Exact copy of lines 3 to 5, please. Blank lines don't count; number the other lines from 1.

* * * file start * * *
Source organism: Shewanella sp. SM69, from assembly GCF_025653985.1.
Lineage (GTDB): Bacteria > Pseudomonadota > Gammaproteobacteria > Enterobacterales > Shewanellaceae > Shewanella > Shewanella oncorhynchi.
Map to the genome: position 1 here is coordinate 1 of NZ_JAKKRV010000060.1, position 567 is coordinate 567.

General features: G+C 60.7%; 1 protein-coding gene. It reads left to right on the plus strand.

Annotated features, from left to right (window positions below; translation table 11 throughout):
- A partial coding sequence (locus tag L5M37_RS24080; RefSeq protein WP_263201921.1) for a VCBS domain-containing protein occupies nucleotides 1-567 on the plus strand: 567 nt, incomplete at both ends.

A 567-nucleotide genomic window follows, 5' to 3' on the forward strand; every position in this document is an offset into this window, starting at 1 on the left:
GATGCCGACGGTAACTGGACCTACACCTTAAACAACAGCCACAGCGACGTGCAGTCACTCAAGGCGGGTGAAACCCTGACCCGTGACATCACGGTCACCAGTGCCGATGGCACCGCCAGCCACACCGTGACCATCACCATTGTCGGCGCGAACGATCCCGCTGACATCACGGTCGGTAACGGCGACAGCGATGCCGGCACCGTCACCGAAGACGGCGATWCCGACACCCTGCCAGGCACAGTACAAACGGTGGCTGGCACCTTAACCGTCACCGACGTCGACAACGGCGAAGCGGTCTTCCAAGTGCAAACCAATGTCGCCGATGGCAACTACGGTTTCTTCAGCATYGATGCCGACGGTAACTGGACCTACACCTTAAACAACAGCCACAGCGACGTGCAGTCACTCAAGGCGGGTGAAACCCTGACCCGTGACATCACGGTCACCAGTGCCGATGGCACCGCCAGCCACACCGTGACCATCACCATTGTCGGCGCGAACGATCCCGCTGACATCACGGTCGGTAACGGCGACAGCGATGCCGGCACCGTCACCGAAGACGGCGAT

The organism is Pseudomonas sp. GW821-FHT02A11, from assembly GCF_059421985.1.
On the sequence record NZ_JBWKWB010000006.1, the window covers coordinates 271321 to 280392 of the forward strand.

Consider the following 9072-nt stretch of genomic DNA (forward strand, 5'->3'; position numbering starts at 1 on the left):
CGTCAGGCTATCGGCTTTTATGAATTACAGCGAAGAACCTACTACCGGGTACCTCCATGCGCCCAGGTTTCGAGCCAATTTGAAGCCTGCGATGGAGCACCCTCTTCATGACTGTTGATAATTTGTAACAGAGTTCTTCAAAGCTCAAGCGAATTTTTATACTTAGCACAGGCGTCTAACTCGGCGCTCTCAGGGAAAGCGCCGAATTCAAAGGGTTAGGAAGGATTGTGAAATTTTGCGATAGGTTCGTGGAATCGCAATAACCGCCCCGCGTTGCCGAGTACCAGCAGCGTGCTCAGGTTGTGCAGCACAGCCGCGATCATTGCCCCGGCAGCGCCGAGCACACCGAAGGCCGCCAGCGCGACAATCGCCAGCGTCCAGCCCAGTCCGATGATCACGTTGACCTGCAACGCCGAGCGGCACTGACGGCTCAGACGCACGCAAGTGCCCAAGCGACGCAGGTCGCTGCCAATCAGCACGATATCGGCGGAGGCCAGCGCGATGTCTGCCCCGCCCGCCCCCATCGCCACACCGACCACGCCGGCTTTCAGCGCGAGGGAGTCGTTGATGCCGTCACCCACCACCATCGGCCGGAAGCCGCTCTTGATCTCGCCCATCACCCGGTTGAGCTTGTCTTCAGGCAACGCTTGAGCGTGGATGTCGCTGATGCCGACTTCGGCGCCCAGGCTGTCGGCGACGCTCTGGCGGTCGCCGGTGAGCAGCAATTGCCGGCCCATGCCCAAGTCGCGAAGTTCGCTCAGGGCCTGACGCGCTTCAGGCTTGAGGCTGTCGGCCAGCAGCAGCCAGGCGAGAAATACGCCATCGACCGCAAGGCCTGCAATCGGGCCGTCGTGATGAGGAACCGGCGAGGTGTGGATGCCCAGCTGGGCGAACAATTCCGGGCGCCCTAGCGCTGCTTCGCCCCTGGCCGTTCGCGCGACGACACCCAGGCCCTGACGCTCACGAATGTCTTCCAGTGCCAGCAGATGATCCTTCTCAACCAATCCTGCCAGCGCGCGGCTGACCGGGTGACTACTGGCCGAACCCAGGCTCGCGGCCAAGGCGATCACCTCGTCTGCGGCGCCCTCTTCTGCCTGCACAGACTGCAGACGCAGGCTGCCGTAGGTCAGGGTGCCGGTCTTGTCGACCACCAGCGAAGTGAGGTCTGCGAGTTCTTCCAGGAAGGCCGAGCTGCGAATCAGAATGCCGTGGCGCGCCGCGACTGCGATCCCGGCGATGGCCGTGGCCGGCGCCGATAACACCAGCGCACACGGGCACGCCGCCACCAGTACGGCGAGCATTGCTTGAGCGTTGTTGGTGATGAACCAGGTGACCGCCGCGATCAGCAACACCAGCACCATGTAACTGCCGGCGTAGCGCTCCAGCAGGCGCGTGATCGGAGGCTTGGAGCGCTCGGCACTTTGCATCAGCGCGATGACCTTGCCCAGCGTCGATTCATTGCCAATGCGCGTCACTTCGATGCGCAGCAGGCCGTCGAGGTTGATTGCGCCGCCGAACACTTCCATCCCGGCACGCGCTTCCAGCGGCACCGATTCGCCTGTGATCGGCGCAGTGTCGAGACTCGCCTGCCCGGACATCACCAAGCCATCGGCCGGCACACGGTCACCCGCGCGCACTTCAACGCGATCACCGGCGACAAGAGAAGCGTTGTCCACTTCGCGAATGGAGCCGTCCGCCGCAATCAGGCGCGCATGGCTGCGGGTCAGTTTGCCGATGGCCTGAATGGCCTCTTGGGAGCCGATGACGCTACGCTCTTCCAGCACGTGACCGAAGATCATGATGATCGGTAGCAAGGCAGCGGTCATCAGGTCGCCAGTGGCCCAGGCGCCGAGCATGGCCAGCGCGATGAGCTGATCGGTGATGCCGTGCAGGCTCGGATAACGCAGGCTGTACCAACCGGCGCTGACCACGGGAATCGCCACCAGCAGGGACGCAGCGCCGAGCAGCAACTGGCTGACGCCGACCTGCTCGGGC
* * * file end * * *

Map to the genome: position 1 here is coordinate 1 of NZ_JAKKRV010000060.1, position 567 is coordinate 567.

General features: G+C 60.7%; 1 protein-coding gene. It reads left to right on the plus strand.

Annotated features, from left to right (window positions below; translation table 11 throughout):